Before the burning bush, God asks Moses to take off his sandals, to notice and reverence that he walks on holy land. This holy land continues to burn before me, before us, signaling God’s presence before we arrived rather than because we did. This life we are living was holy before we existed in it. This land and creation we call home is the first book of revelation, God’s love letter to us, bearing witness to the Creator of it all.Our lives and the moments that make them up are the stuff of sainthood, our invitations to participate in Divine life to be swallowed up and fulfilled by God. At the grocery store, in the false solitude of our cars and commutes, in our laundry rooms, and over text messages. My shoes run the risk of “protecting” me from the sacredness of this naked moment. And how I love shoes, and how my sensitive toes resist the prickles of grass and the mess of sand. But barefoot is how my spirituality works, daring to live an embodied and earthy love of Jesus who took on flesh. I’m wandering through this life, yearning to let go of my shoes, to walk reverently and with deep attention to what passes under my feet and to what isn’t yet my path. Barefoot is how I write, how I speak, how I work. Experience shored up against an insatiable thirst for knowledge; direct honesty honed by sensitivity; and vulnerability chained to a commitment to competency. And an unapologetically barefoot tendency to speak it as I feel it, which leads me to…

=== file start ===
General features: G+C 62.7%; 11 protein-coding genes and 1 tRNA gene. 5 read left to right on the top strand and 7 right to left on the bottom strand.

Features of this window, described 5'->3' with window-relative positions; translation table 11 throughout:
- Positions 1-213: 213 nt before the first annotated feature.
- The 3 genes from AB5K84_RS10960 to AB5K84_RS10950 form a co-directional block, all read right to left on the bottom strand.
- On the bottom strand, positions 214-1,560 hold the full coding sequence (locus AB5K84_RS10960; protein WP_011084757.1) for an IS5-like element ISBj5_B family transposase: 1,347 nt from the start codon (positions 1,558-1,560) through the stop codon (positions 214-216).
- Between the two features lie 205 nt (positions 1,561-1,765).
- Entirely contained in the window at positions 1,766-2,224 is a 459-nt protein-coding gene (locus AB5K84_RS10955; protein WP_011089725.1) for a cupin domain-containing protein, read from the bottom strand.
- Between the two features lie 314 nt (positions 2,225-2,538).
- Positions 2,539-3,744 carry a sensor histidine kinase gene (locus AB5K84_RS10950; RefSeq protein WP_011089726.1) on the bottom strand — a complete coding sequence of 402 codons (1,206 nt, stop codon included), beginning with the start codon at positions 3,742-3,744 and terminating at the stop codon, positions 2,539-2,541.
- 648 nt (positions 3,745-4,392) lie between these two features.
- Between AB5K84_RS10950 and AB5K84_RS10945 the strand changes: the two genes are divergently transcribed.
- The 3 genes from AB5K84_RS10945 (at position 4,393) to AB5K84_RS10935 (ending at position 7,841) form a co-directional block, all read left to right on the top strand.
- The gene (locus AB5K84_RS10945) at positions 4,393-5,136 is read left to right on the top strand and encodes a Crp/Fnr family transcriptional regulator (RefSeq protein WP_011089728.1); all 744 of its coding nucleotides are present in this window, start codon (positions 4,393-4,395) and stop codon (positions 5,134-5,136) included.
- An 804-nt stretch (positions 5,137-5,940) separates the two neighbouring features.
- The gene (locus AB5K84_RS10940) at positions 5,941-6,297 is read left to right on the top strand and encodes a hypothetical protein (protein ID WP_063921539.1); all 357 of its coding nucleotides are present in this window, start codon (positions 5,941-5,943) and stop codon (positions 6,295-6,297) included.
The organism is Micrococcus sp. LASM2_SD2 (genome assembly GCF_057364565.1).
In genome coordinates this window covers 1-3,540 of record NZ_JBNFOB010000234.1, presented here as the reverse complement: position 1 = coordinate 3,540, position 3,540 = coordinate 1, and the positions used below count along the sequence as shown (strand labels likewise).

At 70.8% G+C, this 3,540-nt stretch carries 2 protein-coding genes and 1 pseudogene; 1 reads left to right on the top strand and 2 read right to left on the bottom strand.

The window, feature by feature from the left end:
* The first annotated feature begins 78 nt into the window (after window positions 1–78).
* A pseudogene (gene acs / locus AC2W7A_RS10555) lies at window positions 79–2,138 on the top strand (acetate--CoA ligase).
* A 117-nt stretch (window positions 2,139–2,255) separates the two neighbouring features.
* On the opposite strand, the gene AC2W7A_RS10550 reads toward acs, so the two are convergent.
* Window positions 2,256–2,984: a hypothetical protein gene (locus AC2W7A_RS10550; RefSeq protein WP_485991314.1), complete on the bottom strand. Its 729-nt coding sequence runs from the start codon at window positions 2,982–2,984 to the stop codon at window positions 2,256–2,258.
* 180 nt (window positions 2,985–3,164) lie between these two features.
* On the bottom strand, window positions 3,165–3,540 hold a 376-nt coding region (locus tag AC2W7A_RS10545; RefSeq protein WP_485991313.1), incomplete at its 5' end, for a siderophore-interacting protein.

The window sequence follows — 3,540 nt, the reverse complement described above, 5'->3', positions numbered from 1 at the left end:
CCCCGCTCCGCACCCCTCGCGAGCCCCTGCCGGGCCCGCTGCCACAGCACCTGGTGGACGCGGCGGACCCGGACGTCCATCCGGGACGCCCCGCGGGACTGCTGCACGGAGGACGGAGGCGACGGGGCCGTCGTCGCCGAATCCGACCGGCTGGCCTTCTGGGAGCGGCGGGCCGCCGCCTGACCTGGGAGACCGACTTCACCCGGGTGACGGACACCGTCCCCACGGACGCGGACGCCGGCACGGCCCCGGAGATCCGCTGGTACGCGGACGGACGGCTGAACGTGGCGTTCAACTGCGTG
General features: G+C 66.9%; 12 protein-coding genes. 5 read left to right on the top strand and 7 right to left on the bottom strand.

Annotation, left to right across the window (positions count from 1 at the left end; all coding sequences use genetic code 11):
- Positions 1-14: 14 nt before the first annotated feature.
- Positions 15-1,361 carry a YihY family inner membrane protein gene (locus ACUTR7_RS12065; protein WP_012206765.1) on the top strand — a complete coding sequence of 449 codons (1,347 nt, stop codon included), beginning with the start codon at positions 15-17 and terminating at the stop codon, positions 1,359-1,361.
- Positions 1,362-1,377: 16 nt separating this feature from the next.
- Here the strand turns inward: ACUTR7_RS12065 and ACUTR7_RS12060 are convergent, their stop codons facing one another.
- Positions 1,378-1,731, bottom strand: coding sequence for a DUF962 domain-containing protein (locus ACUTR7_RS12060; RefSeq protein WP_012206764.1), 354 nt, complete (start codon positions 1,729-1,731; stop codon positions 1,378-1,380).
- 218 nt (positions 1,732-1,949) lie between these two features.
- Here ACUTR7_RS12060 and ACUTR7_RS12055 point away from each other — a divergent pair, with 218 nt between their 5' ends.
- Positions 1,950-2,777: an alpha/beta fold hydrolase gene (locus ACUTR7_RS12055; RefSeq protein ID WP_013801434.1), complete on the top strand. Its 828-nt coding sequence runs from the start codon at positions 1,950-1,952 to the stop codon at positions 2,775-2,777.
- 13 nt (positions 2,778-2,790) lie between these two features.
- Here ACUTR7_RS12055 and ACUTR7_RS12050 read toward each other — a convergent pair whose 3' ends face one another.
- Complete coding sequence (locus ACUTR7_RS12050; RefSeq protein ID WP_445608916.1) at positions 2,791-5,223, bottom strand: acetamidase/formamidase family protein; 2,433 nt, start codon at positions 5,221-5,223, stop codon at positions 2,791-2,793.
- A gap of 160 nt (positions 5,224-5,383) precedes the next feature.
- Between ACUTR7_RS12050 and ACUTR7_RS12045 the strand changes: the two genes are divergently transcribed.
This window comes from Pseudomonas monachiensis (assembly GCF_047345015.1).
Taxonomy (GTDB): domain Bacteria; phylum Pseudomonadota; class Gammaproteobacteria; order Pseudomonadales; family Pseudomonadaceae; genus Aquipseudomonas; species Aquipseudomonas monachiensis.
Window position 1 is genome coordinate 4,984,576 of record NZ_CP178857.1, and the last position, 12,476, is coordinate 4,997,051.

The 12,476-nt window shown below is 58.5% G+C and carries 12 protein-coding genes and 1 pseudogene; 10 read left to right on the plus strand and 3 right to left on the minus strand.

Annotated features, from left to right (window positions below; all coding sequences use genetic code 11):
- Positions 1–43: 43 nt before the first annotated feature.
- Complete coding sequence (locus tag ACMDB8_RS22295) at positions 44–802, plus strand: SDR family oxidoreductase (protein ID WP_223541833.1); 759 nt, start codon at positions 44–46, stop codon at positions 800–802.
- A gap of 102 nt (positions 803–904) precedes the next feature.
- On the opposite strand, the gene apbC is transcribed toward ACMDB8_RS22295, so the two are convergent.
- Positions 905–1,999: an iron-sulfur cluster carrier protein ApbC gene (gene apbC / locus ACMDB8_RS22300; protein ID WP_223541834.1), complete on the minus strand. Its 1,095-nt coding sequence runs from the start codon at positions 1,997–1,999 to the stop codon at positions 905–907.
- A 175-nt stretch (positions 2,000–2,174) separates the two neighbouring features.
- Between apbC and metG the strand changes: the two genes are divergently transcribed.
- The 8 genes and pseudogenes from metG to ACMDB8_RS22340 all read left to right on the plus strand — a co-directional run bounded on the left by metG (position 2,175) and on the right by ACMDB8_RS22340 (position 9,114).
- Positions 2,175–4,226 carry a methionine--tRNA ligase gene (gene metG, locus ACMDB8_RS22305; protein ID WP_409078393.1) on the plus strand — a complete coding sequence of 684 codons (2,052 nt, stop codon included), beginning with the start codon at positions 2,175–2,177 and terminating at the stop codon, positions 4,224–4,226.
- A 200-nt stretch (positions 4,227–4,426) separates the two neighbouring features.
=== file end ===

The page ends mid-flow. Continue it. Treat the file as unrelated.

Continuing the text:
…and Preaching

I’m a preacher without a pulpit, with words that burn until they are spoken ~ aloud or on a page.

My ministry is one of colliding words and ideas, reaching out to find a connection with God’s amazing people.

The world seems to me to be spilling over with grace and we seem to be people who, all too quickly forget that all of this is pure gift.

When I’m driving, eating, visiting, resting, cleaning, working, playing, and almost everything else, I’m frequently stunned by the pure miracle of what simply is.

It’s not all promised joy and ease, but it is all presenced and remembered by the One who gives it. And I can’t stop talking about it, proclaiming it, preaching this good news that we have not been forgotten or forsaken in any moment of this life.

For reasons I don’t quite understand, my words seem to be given to encourage and inspire. In a world where women and girls are still too-often silenced or secondary, I’m barefoot and preaching because my soul won’t rest any other way. If my words can be a gift to you, then that is a gift for me.